Sapa, Vietnam

I'm filthy. I have tan lines on my feet I'm not sure are from mud or my sandals. There's dirt under my fingernails that I've given up on trying to remove. My only shower in 5 days has been in a waterfall, where I haven't used shampoo for fear of contaminating the water. My version of doing laundry is hanging sweaty clothes up to dry and shaking them out before I put them back on. The mud I've taken to going barefoot in is the ground people and animals share alike.

My wrists are overloaded with bracelets. My favorite white shirt has been dyed dark with indigo. I've drank way too much rice wine, let people prepare my food with their hands, swallowed water I shouldn't have.

"Vien-jow." Sister. "Doo-noo." Brother. I can count past a thousand. I can say hello, how are you, I'm full, thank you. I had an exciting moment this morning when I realized that "dieh" was water, so "dieh-ja" was waterfall. I think I know more words in Hmong than I know in any other language.

Pieces of my heart are left everywhere when I travel, not every place that I go, but with some people and in some cities, some mountains and towns. Vietnam already holds the most pieces; Sapa holds a big one. I love the mountains. I love the mountains so much. And I love the family I have spent the past 4 days with.

My heart broke a little bit when I was walking into town with May, on our way to get motorbikes, when she stopped suddenly and said, "Soong." (her 6-year-old.) "He asked me this morning to come and get him from the waterfall before you left so he could say bye. I forgot." I didn't even know he had told her that. We were already too far gone.

It broke some more when May's eyes teared up as she hugged me bye, as she and her husband sat with me in town for an hour and waited for my bus, making sure I was on it before they would leave me. It broke more when she told me that yesterday (on a hike with other tourists) she was excited to come home because "I knew Ma was there." (me.) "Today," she said, "my heart is really sad to go back."

And it continues to break as I think of everything that's happened. How I've opened. Stories from her friends, how one woman's mother had 14 children but only 7 survived. People I've met. Being convinced to take more and more shots of "happy water." (again, even though I learned my lesson from last time, I couldn't be rude). May dying my shirt this morning, asking me if I wanted to learn how they embroider their clothes. Patiently sitting with me, taking out my stitches, until I was capable of doing it by myself. Making me pancakes and literally laughing at me when I used a fork to cut them into pieces, reaching over instead and putting banana slices and sugar on top and rolling it up into a burrito and putting it into my hands. "My mom would have yelled at me for doing that when I was little," I said.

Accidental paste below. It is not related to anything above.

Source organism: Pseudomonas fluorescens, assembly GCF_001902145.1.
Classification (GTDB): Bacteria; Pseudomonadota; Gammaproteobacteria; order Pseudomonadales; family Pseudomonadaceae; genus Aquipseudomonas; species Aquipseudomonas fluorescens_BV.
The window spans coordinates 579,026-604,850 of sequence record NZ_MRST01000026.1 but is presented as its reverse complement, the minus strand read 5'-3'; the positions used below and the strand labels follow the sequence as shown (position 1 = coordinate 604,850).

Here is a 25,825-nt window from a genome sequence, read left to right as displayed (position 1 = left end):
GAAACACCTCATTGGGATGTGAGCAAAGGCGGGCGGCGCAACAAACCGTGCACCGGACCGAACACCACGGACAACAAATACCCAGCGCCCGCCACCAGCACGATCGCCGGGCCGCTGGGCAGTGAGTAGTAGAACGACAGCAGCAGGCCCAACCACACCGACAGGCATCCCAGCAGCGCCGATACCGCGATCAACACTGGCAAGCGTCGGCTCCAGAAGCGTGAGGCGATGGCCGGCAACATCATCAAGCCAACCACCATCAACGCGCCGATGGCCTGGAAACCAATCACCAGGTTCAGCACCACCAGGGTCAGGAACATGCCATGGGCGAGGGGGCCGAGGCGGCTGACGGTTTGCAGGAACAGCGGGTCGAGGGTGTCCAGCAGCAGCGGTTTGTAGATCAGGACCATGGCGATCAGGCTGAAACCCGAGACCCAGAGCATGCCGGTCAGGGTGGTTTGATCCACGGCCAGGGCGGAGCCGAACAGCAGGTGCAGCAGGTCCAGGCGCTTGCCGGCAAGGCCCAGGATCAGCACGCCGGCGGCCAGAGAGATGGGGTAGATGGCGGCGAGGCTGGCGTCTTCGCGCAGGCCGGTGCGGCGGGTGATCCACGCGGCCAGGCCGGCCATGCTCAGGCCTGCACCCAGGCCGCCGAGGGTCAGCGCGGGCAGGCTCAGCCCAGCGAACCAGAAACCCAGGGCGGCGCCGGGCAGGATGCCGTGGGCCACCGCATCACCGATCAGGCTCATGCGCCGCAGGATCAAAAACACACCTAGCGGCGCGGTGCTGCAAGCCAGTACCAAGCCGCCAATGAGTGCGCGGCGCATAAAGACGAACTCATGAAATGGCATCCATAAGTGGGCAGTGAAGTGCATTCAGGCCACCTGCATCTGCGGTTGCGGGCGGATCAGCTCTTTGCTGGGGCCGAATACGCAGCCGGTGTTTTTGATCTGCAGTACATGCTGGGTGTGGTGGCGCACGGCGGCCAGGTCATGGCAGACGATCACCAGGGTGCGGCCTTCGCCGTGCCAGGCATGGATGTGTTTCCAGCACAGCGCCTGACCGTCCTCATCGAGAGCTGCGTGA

The kindness of her husband as he cooked and served each meal, filling my bowl with more rice even when I protested. His English not quite as good as hers, but his quiet role in the family just as strong of a presence. The sweetness of her boys, the little one saying "you? Waterfall? You? Lunch?"

My shock when May told me that she didn't even learn to speak English until 10 years ago, when she was in a village where tourists came. That she struggled to learn, because she never learned how to read or write in any language. So every English word she learned had to be stored in her head. Her frustration at not being able to read the emails in her account another visitor set up for her. Her appreciation in having them read to her. Her joy in talking about every person she remembers that's visited.

She had already given me bracelets, and I had bought even more of them from her, so she couldn't give me another one as a goodbye present, she said. I was sitting outside when she came out and asked me if it was ever cold where I lived. Yes, I said, in the winter it snows. She presented two cloths from behind her back and told me to choose one, and then wrapped it around my head and told me to look at my phone to see what I looked like (the first picture). This keeps you warm in the winter, she said. When it is cold here it keeps me warm.

I'm sad. I'm so happy, but I'm overwhelmingly sad. I don't want to leave Sapa, but I felt like it was time. I have 4 more days in Vietnam. I never ever want to leave Vietnam.

(This post will make more sense if you read the one from a couple days ago. And that one makes some really important points so please read it if you haven't)